Paul next lists the virtues by which Christians may be known—purity, knowledge, patience, kindness, holiness of spirit, genuine love (agape, for those who heard my sermon last month on Sunday, February 20th), truthful speech, and the power of God.  He speaks of the power of righteousness.

He maps out how Christians live, in honor and dishonor, in ill repute and good repute, as unknown and yet well known.  Christians are in a state of limbo.

Christianity in Limbo

At this time, there was a bit of a legal dispute as to the status of Christianity.  I mentioned earlier that Christianity was persecuted, and this is true.  It was persecuted based on the fact that it was a religion that had no protected status within the Roman Empire and was clearly not the approved state religion of Emperor Worship.  As such, all Christians were heretics (according to Rome) and also criminals.

However, when Christianity first started to spring up in Israel and various Jewish diaspora, some viewed it as a Jewish sect.  After all, Jesus was a Jew.  The first Christians were converts of Judaism (and wouldn’t that make them Jewish?).  Was Christianity, then, not a form of Judaism?  Never mind the Greek converts, they were just converting to a new Jewish sect—strange as it was.  If this was the case, then Christianity, as a Jewish sect, would have had protection under Roman law.  Its practitioners would be free to worship as they pleased.

The problem, however, was that Christians proclaimed that they were not Jews.  They were, instead, something else entirely, and because of this they quickly lost their protected status.

That doesn’t mean that Christianity wasn’t in limbo just because they knew they were separate from Judaism.  There was a Jewish variant of Christianity in 1st– and 2nd-century Palestine and then there were the Greek cities that began to practice Christianity.  Which was right?  Paul and his converts of Greeks? Or Peter, a Disciple of Christ, with closer roots to Judaism?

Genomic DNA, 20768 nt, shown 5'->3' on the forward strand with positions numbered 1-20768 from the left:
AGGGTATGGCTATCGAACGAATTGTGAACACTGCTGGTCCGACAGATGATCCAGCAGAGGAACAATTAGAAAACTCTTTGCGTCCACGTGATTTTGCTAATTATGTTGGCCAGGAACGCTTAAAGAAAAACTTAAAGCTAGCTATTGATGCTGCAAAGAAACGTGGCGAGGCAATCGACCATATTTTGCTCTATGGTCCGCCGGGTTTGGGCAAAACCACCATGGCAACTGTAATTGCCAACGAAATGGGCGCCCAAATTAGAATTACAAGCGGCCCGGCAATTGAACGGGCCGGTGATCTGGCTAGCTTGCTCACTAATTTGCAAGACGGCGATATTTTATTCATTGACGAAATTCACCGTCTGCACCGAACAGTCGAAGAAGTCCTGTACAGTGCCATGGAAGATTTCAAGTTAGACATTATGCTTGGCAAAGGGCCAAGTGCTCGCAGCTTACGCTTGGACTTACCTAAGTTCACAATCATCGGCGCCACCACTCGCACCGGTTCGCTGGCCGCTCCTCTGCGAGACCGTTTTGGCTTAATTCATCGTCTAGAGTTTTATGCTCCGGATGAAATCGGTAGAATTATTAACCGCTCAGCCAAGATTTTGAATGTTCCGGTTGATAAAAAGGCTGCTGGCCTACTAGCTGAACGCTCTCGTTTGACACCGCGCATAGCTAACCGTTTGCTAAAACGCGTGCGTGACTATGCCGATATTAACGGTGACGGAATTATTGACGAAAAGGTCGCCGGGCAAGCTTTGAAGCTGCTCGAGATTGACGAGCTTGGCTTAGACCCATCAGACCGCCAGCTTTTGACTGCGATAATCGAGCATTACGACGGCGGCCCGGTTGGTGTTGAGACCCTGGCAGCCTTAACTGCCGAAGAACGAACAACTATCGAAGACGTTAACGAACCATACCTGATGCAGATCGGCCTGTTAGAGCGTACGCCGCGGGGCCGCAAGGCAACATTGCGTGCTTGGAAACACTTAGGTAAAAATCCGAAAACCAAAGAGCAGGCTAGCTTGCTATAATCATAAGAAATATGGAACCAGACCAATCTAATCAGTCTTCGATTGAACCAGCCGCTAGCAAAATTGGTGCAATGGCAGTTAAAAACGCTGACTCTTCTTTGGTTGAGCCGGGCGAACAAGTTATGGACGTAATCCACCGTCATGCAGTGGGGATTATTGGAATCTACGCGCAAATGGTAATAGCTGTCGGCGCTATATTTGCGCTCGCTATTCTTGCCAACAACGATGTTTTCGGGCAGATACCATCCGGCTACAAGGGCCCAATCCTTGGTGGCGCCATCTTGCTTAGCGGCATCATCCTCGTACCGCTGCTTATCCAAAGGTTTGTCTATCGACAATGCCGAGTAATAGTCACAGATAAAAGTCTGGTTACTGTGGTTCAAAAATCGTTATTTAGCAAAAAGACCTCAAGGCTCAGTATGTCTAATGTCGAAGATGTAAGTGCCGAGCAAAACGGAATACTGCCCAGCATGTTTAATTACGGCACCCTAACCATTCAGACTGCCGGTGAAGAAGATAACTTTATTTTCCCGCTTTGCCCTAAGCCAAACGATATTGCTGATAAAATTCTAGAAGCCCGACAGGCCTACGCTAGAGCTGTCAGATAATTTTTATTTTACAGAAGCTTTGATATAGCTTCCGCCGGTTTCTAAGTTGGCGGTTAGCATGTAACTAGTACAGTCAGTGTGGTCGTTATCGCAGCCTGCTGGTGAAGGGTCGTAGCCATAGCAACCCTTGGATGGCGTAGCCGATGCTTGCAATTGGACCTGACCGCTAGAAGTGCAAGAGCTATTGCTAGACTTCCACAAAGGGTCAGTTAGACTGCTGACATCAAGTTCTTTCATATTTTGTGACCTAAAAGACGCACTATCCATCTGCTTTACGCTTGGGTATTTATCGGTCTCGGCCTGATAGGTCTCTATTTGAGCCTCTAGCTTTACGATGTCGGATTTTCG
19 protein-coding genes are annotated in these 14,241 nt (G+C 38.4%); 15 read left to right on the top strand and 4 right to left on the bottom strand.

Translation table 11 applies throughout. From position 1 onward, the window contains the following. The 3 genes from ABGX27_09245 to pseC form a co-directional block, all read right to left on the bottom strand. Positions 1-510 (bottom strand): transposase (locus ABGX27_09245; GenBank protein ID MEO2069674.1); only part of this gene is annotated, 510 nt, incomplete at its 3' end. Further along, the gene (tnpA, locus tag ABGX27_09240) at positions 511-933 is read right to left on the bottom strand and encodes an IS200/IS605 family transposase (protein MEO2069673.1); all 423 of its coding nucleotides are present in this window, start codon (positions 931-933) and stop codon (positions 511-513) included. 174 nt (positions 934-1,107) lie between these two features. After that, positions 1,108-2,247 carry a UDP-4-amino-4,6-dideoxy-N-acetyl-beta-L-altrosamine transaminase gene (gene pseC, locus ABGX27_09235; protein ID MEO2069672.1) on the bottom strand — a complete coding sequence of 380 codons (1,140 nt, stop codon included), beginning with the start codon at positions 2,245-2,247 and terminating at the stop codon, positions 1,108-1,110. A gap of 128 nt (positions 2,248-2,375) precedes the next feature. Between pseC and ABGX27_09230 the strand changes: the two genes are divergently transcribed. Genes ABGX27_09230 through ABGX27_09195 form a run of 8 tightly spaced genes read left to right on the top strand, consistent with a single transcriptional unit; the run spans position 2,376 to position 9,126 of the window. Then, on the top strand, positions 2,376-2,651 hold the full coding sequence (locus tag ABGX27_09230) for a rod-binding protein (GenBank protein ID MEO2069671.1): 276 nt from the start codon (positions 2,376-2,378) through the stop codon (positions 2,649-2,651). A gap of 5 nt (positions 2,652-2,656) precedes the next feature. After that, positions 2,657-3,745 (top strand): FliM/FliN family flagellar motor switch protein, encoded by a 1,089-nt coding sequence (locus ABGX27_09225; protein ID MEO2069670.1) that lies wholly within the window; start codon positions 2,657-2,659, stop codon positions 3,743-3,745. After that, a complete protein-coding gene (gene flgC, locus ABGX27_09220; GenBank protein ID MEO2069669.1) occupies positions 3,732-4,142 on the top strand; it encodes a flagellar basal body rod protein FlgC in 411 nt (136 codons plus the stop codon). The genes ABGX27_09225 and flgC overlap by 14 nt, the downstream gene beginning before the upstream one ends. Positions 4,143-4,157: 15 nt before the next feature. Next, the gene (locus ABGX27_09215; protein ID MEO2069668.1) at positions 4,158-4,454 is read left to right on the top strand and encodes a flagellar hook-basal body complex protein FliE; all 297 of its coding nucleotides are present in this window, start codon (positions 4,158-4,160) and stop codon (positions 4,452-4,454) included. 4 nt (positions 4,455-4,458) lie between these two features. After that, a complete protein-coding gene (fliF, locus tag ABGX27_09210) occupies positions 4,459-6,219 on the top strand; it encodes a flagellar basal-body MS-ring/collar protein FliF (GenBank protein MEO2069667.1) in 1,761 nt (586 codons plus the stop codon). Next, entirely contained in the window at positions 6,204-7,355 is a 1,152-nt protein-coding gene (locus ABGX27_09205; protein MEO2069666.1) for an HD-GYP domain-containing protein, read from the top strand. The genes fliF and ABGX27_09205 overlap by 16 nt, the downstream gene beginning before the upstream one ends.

As I said, the early days of Christianity were in limbo and it didn’t sort itself out for centuries, arguably until the Council of Nicaea in 325.

Back to Ash Wednesday

Many view Ash Wednesday as a day to repent their sins.  It marks the first day of Lent, where there is a common practice to give something up (such as chocolate or wine) so that we might deprive ourselves the way that Jesus did the 40 days and 40 nights he was in the desert being tempted by Satan.

However, repenting our sins is just a stepping stone.  It’s not meant to be an end game.  We’re not supposed to self-flagellate until our souls are bloodied and bruised from excessive repentance.

Instead, repentance is a step towards our reconciliation with God.  That’s where we’re going.  We’re traversing the forty days of Lent so that at the end of it, our sins may be forgiven, and we may rise again with Jesus Christ in the resurrection, new and whole and complete.

Think on that this Ash Wednesday, if you choose to have ashes placed on your forehead.  Be repentant, but know that its meant to bring you one step closer to joyful union with the Lord our God.